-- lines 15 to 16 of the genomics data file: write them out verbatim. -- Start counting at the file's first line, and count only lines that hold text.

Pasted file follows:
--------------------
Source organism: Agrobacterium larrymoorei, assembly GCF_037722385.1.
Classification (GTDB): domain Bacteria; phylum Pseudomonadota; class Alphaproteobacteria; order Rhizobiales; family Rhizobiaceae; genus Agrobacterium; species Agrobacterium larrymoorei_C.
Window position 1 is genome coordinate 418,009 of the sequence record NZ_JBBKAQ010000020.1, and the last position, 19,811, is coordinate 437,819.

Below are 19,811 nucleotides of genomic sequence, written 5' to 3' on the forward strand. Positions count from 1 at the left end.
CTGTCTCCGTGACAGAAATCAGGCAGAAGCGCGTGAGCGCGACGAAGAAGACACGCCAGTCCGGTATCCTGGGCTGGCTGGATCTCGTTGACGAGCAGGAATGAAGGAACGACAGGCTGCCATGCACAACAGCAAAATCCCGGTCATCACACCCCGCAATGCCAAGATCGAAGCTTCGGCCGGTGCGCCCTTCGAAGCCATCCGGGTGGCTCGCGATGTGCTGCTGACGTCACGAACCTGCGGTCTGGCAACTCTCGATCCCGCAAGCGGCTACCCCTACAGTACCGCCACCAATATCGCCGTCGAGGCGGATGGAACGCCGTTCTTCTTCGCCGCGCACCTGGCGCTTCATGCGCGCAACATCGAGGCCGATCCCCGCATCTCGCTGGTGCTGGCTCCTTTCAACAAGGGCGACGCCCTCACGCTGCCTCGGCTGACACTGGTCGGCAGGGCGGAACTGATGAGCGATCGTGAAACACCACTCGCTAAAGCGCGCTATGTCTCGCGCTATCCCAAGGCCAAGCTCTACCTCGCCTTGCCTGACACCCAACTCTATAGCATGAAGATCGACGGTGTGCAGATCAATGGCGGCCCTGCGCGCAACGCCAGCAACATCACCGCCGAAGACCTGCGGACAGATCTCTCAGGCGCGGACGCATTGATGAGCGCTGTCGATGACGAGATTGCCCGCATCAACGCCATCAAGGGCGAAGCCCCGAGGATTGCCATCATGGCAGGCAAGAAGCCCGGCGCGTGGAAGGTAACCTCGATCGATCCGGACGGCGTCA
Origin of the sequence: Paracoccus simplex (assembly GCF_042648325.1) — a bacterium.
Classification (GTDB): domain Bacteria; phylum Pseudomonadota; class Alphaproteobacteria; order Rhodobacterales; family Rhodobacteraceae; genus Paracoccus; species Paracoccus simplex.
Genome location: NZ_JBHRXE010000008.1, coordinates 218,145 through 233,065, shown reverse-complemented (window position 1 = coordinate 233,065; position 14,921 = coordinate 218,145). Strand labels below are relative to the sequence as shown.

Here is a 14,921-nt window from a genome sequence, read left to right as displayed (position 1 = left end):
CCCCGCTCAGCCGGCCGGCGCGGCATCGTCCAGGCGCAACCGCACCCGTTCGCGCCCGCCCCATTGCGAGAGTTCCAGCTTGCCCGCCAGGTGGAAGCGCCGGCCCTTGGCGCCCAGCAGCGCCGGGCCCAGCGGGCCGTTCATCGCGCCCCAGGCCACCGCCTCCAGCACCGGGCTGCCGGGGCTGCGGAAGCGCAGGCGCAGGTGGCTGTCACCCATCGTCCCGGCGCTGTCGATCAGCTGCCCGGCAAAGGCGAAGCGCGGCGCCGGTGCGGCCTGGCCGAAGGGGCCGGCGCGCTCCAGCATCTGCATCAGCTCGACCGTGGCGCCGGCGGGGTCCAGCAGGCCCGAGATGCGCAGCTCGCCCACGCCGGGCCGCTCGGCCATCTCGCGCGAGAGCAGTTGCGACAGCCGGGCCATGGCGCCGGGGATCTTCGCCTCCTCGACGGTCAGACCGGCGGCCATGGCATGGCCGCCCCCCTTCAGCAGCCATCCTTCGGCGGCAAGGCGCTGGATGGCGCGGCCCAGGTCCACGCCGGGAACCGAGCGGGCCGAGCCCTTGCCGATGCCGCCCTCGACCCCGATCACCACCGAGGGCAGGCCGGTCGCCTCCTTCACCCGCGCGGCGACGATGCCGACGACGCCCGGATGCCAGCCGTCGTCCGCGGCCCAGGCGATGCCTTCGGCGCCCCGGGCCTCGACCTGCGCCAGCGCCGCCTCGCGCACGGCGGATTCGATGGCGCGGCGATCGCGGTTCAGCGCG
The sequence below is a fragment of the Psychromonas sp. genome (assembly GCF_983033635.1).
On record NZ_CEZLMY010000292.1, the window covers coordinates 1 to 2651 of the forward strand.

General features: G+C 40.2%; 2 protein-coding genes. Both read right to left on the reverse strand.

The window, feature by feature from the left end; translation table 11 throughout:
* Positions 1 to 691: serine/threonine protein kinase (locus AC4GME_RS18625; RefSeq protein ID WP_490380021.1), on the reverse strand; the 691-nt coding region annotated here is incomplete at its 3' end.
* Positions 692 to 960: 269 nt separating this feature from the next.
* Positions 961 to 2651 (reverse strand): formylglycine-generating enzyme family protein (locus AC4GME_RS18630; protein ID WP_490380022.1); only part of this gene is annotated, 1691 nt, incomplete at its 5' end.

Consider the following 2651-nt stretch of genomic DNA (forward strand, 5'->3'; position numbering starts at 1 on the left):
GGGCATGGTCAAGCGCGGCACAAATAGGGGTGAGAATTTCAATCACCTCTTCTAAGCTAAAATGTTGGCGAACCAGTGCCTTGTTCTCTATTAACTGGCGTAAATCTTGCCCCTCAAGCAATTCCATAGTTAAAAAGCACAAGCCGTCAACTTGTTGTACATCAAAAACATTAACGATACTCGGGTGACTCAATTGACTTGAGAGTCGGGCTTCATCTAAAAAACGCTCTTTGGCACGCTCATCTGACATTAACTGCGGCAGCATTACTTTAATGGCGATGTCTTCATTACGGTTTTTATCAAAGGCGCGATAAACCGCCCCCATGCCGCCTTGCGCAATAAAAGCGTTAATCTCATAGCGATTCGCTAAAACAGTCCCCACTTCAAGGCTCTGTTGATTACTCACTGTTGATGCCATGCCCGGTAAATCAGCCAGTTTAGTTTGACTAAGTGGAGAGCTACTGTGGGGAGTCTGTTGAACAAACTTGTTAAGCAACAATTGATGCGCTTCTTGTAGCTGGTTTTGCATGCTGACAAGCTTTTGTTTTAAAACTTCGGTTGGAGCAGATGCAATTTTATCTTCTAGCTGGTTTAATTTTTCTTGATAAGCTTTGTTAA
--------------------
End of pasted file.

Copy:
* Positions 1 to 691: serine/threonine protein kinase (locus AC4GME_RS18625; RefSeq protein ID WP_490380021.1), on the reverse strand; the 691-nt coding region annotated here is incomplete at its 3' end.
* Positions 692 to 960: 269 nt separating this feature from the next.